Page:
“No!” responds Jesus. True life comes “from the mouth of God”, not from bread, He answers through parched lips. Jesus is modeling for us His commitment to unity with the Father. He will not be drawn away from dependence upon that relationship. It is everything to Him. It is life itself.

We can learn much from that response. This world’s mantra cries ‘look to yourself! You are the source of your strength,’ it cajoles. New Age spirituality falls to that temptation; so does Wall Street sagacity. It can be made to sound reasonable, viable, and even enviable. Many of the bright minds and bodies of this world have espoused this creed and have eaten the bread they have created. The spotlight of fame and wealth that has accompanied their rise to the podiums of the world does not shine onto their souls, though. There we would see what the tempter hopes will stay hidden until he has duped many more into listening to his sweet temptations.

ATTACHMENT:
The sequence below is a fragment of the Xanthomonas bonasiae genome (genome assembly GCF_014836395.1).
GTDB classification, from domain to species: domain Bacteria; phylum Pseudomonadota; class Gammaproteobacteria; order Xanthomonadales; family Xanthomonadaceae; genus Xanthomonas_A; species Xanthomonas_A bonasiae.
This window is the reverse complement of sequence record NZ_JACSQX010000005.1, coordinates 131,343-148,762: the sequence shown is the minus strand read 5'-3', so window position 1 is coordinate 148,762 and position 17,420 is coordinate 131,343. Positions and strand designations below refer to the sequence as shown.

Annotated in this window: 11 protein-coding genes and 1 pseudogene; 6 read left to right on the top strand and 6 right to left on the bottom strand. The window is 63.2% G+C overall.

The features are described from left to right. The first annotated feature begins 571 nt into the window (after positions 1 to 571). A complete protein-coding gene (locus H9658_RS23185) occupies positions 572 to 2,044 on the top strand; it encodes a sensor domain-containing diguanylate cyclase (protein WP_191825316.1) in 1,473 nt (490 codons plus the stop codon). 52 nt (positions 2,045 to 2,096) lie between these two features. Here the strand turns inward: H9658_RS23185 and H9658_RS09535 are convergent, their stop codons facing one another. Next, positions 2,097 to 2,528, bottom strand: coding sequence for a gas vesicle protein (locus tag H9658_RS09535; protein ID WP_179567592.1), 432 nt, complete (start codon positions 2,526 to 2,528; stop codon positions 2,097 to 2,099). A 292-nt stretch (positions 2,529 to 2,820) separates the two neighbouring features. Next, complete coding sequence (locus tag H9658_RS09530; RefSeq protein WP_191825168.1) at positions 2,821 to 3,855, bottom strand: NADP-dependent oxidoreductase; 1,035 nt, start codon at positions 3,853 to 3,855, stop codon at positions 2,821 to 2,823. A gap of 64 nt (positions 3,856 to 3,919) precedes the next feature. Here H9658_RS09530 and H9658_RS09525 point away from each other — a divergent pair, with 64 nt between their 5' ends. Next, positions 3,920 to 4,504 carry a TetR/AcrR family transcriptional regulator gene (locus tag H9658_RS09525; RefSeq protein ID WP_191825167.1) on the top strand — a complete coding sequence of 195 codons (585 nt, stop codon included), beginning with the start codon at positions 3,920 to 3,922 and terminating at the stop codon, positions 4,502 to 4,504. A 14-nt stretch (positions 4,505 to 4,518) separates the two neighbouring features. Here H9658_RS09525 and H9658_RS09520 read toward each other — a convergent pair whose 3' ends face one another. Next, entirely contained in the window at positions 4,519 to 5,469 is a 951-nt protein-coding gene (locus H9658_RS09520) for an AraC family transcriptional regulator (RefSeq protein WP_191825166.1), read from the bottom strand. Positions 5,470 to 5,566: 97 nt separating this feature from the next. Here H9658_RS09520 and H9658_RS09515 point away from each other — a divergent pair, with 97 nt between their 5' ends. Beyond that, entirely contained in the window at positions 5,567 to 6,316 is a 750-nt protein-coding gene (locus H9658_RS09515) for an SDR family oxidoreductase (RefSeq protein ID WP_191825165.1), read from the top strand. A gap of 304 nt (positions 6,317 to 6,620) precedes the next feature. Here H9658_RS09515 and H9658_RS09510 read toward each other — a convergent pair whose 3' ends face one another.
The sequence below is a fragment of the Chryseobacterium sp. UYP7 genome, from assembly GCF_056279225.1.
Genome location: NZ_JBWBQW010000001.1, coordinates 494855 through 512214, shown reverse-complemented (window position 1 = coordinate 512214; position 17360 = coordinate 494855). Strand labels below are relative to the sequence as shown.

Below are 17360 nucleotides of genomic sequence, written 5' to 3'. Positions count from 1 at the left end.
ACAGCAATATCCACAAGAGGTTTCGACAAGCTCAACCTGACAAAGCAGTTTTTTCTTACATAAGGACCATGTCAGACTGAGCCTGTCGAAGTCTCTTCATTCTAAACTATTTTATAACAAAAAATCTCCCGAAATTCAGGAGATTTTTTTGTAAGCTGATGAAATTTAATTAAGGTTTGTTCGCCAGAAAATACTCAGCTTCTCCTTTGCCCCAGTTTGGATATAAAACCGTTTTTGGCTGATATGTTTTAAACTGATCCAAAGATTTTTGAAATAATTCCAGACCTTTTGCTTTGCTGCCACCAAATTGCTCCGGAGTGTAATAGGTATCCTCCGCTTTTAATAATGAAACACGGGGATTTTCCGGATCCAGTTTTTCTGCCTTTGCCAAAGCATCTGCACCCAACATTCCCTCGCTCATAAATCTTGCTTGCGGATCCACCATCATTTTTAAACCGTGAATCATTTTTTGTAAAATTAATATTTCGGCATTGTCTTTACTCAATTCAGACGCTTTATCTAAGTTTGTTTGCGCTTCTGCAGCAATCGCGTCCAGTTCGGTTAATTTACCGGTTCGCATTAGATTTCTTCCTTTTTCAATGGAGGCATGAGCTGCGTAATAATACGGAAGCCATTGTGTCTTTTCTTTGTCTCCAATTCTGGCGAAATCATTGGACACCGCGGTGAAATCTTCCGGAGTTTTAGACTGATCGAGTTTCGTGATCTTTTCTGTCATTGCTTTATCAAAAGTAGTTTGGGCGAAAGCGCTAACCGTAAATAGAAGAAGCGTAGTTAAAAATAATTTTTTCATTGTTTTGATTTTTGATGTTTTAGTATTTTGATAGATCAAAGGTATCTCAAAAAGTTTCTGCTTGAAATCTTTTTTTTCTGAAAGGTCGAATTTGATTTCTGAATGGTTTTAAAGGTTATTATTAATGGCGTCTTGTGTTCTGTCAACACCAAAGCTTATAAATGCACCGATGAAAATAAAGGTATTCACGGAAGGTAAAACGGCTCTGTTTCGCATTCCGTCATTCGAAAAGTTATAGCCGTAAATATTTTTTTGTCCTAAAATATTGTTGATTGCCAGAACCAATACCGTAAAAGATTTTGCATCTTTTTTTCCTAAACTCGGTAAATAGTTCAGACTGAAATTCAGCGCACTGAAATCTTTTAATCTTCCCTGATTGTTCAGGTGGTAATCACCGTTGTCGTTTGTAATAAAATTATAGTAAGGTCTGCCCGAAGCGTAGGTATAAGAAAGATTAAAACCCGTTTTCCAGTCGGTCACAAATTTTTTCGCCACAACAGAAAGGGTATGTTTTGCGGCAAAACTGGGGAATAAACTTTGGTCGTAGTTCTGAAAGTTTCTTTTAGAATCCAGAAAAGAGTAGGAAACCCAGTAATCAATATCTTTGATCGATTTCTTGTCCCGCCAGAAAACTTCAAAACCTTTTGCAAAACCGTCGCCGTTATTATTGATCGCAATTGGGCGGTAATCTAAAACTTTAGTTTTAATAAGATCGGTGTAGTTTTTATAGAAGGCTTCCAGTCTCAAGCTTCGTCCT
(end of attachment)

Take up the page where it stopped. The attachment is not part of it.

If we are to avoid the peril of self-sufficiency, our answer every time must be ‘No!” We must insist, especially in moments of our greatest weakness, that our strength, our hope and our life come only from God. We must resist the temptation to rely on ourselves, to take matters into our own hands, and to set aside the power of God to make room for the power of self.

“Man does not live on bread alone, but on every word that comes from the mouth of God,” Jesus quotes; He uses this truth, mouthed half a millennium earlier by Moses, to snap the twig that dangles the tempter’s first carrot. We do well to attend. Our first lesson draws us to reject self-dependence. Only by relying on God, His words and His ways can we avoid this all-too-common temptation.

One down. Two to go.

(Photo Credit: Koernerbroetchen, Wikimedia Commons)